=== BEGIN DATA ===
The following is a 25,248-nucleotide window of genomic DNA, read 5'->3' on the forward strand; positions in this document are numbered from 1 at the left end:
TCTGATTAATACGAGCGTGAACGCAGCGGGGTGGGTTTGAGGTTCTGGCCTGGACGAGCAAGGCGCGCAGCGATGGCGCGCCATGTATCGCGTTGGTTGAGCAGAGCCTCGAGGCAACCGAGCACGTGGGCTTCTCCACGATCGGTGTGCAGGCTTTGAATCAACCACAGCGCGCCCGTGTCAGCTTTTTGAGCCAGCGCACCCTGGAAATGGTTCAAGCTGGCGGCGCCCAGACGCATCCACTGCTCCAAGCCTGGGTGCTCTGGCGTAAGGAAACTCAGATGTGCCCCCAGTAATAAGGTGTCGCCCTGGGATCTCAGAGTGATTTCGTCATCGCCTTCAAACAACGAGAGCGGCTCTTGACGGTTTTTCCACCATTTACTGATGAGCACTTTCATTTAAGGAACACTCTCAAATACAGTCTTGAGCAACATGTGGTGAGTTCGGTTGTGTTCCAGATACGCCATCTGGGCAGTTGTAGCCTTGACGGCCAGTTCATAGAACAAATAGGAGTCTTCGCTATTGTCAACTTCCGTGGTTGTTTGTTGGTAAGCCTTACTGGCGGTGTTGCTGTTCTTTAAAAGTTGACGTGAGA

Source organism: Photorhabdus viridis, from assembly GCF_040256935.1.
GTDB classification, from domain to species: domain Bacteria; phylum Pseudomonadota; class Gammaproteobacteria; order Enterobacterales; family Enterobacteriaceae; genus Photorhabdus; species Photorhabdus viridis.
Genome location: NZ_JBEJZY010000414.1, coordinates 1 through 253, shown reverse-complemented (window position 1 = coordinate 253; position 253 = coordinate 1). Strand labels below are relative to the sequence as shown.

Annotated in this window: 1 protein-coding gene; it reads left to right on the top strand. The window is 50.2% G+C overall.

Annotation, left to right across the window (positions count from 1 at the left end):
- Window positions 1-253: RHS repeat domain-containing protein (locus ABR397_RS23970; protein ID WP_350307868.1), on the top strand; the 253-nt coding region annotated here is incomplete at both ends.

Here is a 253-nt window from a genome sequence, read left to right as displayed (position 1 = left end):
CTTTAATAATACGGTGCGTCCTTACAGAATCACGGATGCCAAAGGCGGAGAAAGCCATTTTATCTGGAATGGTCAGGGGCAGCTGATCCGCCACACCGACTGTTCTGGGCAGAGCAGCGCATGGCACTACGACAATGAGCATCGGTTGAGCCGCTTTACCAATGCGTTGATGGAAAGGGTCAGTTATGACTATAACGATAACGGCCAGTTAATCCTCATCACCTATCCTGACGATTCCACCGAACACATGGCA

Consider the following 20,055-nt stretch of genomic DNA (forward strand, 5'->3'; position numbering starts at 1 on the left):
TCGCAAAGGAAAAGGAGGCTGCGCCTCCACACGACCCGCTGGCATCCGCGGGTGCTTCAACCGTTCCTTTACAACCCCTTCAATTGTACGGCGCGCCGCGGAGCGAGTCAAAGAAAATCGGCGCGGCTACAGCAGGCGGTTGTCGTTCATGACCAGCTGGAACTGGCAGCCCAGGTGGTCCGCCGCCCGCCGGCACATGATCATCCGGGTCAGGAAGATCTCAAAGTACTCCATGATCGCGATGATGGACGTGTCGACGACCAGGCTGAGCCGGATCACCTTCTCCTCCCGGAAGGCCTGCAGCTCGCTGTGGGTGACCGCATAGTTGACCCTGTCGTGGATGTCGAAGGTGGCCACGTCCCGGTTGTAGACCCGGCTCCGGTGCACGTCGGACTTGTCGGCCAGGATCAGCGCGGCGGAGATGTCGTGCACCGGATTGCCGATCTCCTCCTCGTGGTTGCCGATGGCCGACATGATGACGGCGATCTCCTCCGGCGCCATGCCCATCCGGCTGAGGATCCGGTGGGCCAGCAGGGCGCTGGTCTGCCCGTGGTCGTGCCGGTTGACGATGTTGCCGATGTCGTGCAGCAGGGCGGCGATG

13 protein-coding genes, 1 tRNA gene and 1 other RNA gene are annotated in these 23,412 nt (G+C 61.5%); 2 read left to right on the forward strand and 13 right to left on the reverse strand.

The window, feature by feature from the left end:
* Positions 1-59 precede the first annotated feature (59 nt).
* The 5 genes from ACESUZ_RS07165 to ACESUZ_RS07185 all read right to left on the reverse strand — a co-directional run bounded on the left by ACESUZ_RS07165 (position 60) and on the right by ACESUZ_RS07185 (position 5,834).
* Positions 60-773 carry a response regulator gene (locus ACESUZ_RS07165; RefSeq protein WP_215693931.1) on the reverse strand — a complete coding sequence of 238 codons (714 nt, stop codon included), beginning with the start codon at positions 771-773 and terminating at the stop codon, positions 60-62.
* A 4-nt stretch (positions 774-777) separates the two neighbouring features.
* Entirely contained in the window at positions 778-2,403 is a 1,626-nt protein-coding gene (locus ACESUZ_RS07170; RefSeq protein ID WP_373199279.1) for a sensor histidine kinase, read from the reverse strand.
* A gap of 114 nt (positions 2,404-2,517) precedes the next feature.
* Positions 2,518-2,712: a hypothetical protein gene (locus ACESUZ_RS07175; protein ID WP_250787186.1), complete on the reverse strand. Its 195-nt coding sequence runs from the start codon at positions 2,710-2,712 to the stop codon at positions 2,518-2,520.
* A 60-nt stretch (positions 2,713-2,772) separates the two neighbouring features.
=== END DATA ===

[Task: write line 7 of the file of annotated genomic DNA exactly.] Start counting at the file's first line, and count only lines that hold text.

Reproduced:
Annotation, left to right across the window (positions count from 1 at the left end):